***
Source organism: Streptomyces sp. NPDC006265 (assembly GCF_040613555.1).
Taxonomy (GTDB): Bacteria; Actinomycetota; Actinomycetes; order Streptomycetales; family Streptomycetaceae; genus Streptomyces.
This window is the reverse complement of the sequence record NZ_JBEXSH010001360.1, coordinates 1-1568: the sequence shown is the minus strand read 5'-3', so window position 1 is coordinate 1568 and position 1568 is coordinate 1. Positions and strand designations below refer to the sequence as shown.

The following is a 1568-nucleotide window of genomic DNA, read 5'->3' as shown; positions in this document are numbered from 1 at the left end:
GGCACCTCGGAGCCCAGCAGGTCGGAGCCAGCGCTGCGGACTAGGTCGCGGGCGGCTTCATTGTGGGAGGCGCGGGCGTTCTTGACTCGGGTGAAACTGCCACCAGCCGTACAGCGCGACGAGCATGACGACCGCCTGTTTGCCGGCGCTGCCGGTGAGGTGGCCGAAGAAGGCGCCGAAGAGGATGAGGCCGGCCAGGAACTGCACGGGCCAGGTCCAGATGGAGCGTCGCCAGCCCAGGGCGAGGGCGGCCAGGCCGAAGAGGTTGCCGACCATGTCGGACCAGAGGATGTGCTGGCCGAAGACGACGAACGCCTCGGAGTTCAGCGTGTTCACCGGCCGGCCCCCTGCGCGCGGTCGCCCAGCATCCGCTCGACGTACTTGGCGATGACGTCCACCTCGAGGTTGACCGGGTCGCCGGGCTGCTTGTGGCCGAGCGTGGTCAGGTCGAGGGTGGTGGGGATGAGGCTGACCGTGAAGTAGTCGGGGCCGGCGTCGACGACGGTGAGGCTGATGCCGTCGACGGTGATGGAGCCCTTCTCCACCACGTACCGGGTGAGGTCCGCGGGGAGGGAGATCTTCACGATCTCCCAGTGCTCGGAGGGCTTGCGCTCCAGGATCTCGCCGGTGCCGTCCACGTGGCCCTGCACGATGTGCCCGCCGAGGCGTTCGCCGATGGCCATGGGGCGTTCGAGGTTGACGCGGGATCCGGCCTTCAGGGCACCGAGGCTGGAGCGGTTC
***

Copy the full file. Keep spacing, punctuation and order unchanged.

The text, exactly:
Source organism: Streptomyces sp. NPDC006265 (assembly GCF_040613555.1).
Taxonomy (GTDB): Bacteria; Actinomycetota; Actinomycetes; order Streptomycetales; family Streptomycetaceae; genus Streptomyces.
This window is the reverse complement of the sequence record NZ_JBEXSH010001360.1, coordinates 1-1568: the sequence shown is the minus strand read 5'-3', so window position 1 is coordinate 1568 and position 1568 is coordinate 1. Positions and strand designations below refer to the sequence as shown.

The following is a 1568-nucleotide window of genomic DNA, read 5'->3' as shown; positions in this document are numbered from 1 at the left end:
GGCACCTCGGAGCCCAGCAGGTCGGAGCCAGCGCTGCGGACTAGGTCGCGGGCGGCTTCATTGTGGGAGGCGCGGGCGTTCTTGACTCGGGTGAAACTGCCACCAGCCGTACAGCGCGACGAGCATGACGACCGCCTGTTTGCCGGCGCTGCCGGTGAGGTGGCCGAAGAAGGCGCCGAAGAGGATGAGGCCGGCCAGGAACTGCACGGGCCAGGTCCAGATGGAGCGTCGCCAGCCCAGGGCGAGGGCGGCCAGGCCGAAGAGGTTGCCGACCATGTCGGACCAGAGGATGTGCTGGCCGAAGACGACGAACGCCTCGGAGTTCAGCGTGTTCACCGGCCGGCCCCCTGCGCGCGGTCGCCCAGCATCCGCTCGACGTACTTGGCGATGACGTCCACCTCGAGGTTGACCGGGTCGCCGGGCTGCTTGTGGCCGAGCGTGGTCAGGTCGAGGGTGGTGGGGATGAGGCTGACCGTGAAGTAGTCGGGGCCGGCGTCGACGACGGTGAGGCTGATGCCGTCGACGGTGATGGAGCCCTTCTCCACCACGTACCGGGTGAGGTCCGCGGGGAGGGAGATCTTCACGATCTCCCAGTGCTCGGAGGGCTTGCGCTCCAGGATCTCGCCGGTGCCGTCCACGTGGCCCTGCACGATGTGCCCGCCGAGGCGTTCGCCGATGGCCATGGGGCGTTCGAGGTTGACGCGGGATCCGGCCTTCAGGGCACCGAGGCTGGAGCGGTTC